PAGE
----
Ana Juan is a Spanish artist, illustrator and painter. She has designed more than 20 covers over the years for The New Yorker. She has also illustrated many Isabel Allende's book covers. After graduating Universidad Politecnica in Valencia Fine Arts, she moved to Madrid and collaborated with magazines such as La Luna and Madriz. She has been numerously honored for her illustrations with such awards as Gold Medal by the Society of Newspaper Design and “Premio Nacional de Ilustracion” by the Spanish Ministry of Culture. Currently She creates her own books, texts and illustrations, exhibits her work all over the world and contributes to many Spanish and international magazines.
Q: How is your personality reflected in your work?
A: In everything, in every choice of color, in any line pulsation. Frequently the people use saying than I look like my characters :)
Q: How do you define creativity?
Q: When and how did you discover that creating was something you absolutely had to do? What was your first experience?
A: This is the night of times, I am not conscious about my first experience or: I grew up surrounded by adults and drawing was a good shelter for building my world. Today I can say drawing is my home, a safe place where I am watching and interpreting the world. Some of my relatives had affinities for art, music, and creative cooking. but I was the only one stubborn enough to go ahead in the art world. My mother was an intelligent woman and she pushed me to develop my art skills. Every day after school time I visited the Public Art School until at 16 I passed the exam to enter the Fine Art School. The rest of the story is well known.
Q: What do you want your visitors to feel looking at your artworks? How do you measure the success of a design?
A: The first addresses of my artwork is myself, I don't want to think about anyone else, and only being honest and sincere in my work to transmit emotions. Only we can speak about the success of design when the author message wants to express is satisfactory received by the reader.
Q: Where do you get your ideas and inspiration from?
A: Inspiration is in any place, my eyes have to be ready to catch the moment, the color, the form, etc. which can be a source of inspiration. When you look for inspiration you have to look far from your own field (in my case, the illustration world). Better to look at movies, listen to music, read poetry or just walk on the streets than to look for inspiration in the work of other illustrator.
Q: What is the most important part of your creation process? What tools and techniques do you use?
A: As time passes, my art tools are getting reduced I use acrylic on paper, colored pencils, charcoal. Once the art is ready it gets digitized and retouched in Photoshop, as needed. I have the odious habit of working in large sizes that are a problem when it comes to scanning. But a problem always has a solution.
Q: Your work has been manifested in numerous galleries and collections. What is your best achievement throughout your life?
A: In fact it's not an artwork , is was an association of many disciplines and a great teamwork. A couple of years ago, I had the luck to live one of the most passionate adventures in my life. Unit Experimental, a research team from The Fine Arts University in Valencia, asked me to do an “innovative” exhibition. As usual, I accepted immediately without thinking. Their proposal was to do an exhibition about the creative process of two of my illustrated books: “Another Turn of the Screw” by Henry James and “Snowhite,” for which I am the author and illustrator.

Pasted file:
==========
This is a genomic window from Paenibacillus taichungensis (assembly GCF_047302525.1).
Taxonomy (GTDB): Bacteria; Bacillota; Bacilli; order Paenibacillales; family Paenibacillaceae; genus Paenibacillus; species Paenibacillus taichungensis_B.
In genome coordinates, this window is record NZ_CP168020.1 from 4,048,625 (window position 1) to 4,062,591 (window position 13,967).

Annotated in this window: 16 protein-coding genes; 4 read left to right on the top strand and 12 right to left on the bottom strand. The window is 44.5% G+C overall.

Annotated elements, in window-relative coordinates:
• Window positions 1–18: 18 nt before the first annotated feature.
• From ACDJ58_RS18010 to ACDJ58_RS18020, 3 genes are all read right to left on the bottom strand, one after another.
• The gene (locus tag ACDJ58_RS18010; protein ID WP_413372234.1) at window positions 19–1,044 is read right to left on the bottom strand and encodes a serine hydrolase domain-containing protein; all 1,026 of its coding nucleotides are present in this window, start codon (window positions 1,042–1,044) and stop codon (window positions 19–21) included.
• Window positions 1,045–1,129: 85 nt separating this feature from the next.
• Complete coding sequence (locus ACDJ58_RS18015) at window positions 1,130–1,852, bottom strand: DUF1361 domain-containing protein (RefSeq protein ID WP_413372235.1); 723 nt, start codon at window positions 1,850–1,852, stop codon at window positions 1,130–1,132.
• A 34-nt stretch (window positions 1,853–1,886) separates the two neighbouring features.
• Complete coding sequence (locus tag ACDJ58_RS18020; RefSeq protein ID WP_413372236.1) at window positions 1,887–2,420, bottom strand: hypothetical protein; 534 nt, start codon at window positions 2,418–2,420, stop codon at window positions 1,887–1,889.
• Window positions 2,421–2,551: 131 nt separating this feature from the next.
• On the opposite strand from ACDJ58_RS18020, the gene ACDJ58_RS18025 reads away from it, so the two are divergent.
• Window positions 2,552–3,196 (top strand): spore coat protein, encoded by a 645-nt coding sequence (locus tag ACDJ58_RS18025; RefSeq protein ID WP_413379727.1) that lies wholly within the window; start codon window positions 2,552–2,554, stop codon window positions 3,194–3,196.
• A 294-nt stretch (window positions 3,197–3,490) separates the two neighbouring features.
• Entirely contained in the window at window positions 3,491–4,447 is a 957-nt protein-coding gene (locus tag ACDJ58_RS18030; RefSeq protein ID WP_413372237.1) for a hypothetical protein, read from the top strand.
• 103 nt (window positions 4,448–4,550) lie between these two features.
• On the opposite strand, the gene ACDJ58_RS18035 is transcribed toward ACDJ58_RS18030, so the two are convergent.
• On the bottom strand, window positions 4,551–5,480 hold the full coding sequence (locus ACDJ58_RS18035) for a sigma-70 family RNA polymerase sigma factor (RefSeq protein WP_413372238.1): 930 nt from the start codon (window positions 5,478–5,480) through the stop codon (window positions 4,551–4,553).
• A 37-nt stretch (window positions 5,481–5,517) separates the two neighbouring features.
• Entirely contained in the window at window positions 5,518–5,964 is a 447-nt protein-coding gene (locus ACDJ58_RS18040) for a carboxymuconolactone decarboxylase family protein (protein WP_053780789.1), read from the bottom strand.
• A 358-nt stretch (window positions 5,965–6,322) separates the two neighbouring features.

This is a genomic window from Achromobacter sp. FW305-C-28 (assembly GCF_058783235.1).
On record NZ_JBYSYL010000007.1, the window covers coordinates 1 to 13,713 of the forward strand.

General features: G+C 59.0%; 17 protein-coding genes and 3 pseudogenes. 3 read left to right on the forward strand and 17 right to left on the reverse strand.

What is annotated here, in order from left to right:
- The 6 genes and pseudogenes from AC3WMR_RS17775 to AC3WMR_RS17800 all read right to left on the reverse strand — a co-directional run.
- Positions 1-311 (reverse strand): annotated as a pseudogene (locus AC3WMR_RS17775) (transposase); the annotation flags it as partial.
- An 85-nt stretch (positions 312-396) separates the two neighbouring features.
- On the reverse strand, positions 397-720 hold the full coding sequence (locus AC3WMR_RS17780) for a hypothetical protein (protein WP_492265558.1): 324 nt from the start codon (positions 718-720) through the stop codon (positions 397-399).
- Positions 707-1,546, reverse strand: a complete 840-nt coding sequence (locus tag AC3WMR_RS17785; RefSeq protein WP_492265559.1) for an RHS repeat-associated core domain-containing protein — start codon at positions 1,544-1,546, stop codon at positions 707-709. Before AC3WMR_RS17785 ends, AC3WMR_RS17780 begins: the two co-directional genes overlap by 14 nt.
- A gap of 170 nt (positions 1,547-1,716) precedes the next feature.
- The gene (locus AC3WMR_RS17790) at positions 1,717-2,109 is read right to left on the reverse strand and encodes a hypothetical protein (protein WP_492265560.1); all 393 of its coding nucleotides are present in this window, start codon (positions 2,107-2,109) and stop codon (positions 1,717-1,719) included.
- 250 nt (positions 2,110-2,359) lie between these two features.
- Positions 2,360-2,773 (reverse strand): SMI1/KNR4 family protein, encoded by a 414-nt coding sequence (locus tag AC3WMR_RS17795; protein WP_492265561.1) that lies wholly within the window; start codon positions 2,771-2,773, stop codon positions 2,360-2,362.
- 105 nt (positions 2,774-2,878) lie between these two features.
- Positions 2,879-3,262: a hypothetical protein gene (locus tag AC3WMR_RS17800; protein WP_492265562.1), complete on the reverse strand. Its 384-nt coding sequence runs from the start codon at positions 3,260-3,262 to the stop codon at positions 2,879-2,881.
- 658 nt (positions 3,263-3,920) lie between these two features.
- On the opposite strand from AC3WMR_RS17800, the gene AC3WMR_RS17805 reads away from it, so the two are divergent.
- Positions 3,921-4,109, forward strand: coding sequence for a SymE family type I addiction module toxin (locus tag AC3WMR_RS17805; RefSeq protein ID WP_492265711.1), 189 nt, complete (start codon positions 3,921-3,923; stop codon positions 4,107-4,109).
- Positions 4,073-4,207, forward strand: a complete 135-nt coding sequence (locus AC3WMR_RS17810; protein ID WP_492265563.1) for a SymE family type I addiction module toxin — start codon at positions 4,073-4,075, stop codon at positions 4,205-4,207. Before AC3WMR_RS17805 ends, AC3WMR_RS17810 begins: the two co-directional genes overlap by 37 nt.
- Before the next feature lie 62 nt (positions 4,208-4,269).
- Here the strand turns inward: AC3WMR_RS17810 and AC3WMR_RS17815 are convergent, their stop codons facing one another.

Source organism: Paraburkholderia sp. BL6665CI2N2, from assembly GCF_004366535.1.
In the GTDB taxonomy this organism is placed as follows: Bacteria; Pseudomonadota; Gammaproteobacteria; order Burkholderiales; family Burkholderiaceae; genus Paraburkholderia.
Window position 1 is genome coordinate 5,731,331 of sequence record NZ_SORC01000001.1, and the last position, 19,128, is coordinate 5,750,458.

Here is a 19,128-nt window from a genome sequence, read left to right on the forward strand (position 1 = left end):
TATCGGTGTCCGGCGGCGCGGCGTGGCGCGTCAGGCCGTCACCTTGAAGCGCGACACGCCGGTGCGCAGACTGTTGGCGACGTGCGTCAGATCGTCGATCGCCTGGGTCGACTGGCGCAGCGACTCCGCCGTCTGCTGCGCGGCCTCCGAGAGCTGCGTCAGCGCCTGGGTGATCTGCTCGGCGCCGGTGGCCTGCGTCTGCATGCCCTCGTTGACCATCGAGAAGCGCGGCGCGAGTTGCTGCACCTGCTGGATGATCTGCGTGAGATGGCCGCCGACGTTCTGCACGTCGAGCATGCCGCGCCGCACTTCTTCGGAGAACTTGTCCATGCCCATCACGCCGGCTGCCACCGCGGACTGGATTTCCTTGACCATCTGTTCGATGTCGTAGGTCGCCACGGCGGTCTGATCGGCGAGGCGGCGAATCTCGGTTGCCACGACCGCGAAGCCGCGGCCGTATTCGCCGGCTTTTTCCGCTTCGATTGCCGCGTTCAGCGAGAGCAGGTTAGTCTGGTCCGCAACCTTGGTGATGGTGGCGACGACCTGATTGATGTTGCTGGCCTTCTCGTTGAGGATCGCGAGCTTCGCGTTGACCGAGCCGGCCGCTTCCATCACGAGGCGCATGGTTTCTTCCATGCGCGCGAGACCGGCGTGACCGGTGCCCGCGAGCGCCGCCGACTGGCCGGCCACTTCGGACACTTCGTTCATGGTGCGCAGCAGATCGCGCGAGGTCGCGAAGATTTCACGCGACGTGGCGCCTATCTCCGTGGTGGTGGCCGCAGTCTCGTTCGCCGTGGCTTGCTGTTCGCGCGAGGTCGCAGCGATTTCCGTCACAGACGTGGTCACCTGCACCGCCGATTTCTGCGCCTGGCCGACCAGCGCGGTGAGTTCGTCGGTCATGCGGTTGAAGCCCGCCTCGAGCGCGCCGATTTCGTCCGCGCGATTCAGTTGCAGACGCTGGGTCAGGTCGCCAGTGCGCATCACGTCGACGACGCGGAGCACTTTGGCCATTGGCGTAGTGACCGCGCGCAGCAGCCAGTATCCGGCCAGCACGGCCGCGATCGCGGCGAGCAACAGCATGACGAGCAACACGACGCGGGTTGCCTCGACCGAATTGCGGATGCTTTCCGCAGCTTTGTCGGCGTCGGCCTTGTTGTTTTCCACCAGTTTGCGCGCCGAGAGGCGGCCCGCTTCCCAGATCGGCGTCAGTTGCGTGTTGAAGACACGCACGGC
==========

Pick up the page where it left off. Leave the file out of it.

The exhibition was to incorporate virtual reality and augmented reality, so working with this great team I developed characters for animations, the team created an app, “Ana Juan, dibujando el otro lado” and also videos and other images to use with oculus glasses. The most amazing thing for me was the creation of a video game “Erthaland” relating the troubles of the little “Snowhite." The video game only developed the first chapter, but we are still working to get three more. The adventure continues! I was always pretty sure that my style would not be the right one to be animated, but after seeing the first tests of this animation I am very excited with the results. The exhibition has been in In Valencia and in ABC Museum of Illustration in Madrid with great success.
Q: What is the artwork of yours you are most proud of? Why?
A: It's not easy to speak about one artwork but for a couple of reasons my book untitled “Snowhite” is something to remark. First, I had struggled to work in black and white in my style and couldn’t find a good solution. Second, I was ready to do a book, but hadn’t been able to find a story to tell. After a trip to Paris, and a visit to some museums and some walks, I realized the solution to my illustration problems: I would work as I did in my student time mostly with charcoal, pencils, blending stumps...
So I illustrated “Snowhite based on the Grimm's Tale “Snow White” a story for adults far from the sweet versions we all know. The story was born and done with my old student tools. The solution to years of troubles was so close Second, this book opened a door for me. Since then I have worked in black and white a lot, and developed a successful style. And I have done other books, such as “Demeter”, “Circus”, “Carmilla” and ”Lacrimosa”...
Q: What do you like the most about creating?
A: Thinking , doing, acting, of course!
Q: What is the driving force behind what you are currently making?
A: My forces are my own sense of being frightened by life... this is involved in everything I am doing and paradoxically makes me courageous.